Arkham Punch (You with a Tank)

WTF is Batman: Arkham Knight?

Batman: Arkham Knight is the fourth and supposedly final game in the Arkham series developed by Rocksteady Studios. Immediately after I wrote that it didn’t work on PC, I discovered that that problem had been solved – it’s amazing what being two years behind on your games can do.

Knight picks up shortly after the events of Arkham City, with Batman facing off against Scarecrow and a mysterious foe who goes by the name Arkham Knight. The action takes place in Gotham this time – a sprawling set of three connected islands – and the biggest change is that players have access to the Batmobile, which is essentially a tank. This splits the action between two planes – traditional Batman-style combat on the rooftops, and tank wars on the streets.

Rocksteady tried really hard to keep the story line a secret, going so far as to block screenshotting at certain points in the game, but, suffice to say, this story is still about Batman’s personal war with the Joker, even if the Joker’s in his mind.

You’d better love driving a tank, because that’s most of the game

Traditional punching quests take a back seat to tank quests in Arkham Knight, and I’m all right with that. The punching system hasn’t changed that much over four games – and, where it’s changed here, it’s mostly a case of re-assigning buttons just for the joy of making me push the wrong one. Tanks are the only thing that’s truly fresh and new, and Knight gets as much mileage out of them as it can. There are racing tank quests, and shooting tank quests, and chasing tank quests, and defending a small scrap of territory from an onslaught of enemies tank quests – The Riddler even gets in on the action by making a bunch of tank-centric puzzles.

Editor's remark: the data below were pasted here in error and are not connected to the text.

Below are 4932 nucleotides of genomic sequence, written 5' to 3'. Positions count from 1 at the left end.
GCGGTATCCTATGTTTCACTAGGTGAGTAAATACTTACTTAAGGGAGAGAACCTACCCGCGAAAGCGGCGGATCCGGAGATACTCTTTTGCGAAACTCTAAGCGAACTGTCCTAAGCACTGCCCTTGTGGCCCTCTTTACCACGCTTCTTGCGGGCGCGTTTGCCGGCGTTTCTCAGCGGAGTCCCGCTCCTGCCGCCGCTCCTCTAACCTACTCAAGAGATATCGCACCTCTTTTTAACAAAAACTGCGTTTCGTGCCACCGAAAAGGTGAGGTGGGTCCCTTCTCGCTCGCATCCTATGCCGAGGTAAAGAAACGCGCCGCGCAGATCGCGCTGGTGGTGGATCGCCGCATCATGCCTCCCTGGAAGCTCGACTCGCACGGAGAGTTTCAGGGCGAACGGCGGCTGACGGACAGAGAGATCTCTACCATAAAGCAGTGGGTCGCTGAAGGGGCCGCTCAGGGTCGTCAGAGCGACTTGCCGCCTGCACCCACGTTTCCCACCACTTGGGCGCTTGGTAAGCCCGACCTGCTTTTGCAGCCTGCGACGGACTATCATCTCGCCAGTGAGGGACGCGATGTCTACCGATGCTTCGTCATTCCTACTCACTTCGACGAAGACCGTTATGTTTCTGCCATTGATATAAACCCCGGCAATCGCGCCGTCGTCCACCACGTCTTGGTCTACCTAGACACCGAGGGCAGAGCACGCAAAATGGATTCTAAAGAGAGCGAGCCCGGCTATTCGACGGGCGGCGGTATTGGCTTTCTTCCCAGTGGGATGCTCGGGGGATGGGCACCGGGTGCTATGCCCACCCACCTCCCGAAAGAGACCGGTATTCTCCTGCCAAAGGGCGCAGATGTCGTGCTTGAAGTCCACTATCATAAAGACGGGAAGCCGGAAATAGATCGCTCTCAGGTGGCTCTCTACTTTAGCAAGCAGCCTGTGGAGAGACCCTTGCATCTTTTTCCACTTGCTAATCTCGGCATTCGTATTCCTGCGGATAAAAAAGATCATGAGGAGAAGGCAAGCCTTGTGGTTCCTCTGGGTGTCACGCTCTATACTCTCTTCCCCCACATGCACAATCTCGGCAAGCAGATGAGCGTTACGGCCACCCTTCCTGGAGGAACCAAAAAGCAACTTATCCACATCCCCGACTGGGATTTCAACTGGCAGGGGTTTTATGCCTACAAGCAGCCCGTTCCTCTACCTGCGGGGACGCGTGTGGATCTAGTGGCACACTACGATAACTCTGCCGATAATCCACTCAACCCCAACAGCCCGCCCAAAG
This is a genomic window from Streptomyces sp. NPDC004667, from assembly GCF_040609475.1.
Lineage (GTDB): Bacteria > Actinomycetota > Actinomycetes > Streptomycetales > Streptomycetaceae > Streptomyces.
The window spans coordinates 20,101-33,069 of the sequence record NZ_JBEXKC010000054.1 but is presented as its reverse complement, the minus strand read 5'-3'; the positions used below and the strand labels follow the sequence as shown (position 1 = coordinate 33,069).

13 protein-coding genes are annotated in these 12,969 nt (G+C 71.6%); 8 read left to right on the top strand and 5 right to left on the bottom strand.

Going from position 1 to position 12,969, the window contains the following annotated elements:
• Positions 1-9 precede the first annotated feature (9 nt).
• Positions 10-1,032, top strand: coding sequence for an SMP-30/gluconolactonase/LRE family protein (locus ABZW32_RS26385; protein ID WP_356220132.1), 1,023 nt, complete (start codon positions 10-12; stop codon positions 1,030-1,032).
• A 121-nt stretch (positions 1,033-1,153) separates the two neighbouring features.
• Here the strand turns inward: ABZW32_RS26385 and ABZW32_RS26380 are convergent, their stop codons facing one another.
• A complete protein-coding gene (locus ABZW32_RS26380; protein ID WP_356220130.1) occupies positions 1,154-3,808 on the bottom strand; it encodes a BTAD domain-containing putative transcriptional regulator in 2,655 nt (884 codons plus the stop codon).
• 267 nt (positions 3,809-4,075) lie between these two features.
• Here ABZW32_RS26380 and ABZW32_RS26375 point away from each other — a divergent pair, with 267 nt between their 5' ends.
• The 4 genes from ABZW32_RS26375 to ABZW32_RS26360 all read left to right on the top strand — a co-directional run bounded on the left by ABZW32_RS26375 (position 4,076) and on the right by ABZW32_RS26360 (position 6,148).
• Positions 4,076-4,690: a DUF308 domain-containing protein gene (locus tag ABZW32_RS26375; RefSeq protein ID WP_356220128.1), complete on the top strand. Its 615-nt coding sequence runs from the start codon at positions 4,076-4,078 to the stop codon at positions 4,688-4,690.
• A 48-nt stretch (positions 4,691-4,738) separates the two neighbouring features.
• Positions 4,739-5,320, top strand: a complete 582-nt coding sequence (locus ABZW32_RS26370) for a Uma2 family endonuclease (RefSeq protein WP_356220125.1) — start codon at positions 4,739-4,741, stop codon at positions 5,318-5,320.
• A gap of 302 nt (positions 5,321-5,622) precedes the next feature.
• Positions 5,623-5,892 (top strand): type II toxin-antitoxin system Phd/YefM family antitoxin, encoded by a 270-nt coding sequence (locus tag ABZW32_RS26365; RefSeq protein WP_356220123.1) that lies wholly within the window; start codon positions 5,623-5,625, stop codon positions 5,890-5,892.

The game also goes out of its way to make up an explanation for why blowing stuff up with a tank doesn’t run contrary to Batman’s code of ethics – his tank shoots non-lethal rounds and the enemy tanks are all unmanned drones.

Even so, as much as the tank stuff adds something new, it’s pretty clear it’s not a Batman thing in the same way that punching stuff and using gadgets and doing detective work is a Batman thing. All of the normal Batman things are pushed to the side in favour of tank Batman things, and there are pros and cons to that. At the same time, I’d be a liar if I said my heart didn’t flip a little bit when the Batmobile first slid into view. After spending, like, forty hours in that fucking car, I take it for granted, but it’s a pretty cool thing to have.

Speaking of the Batmobile, I drove it without my system crashing

Back when the game didn’t work on PC, driving the Batmobile used to crash your system. I can see how that would make the game unplayable, since the Batmobile is not optional. You have to be inside that thing to play the game.

I had a few minor problems when I first installed the game, and I had to manually uninstall and reinstall all of my drivers and adjust the settings a few times to get it to stabilize, but, once that was done, it was okay. Running the game on the lowest possible settings very occasionally made things look weird, but I’d say that, 99% of the time, I didn’t notice or care.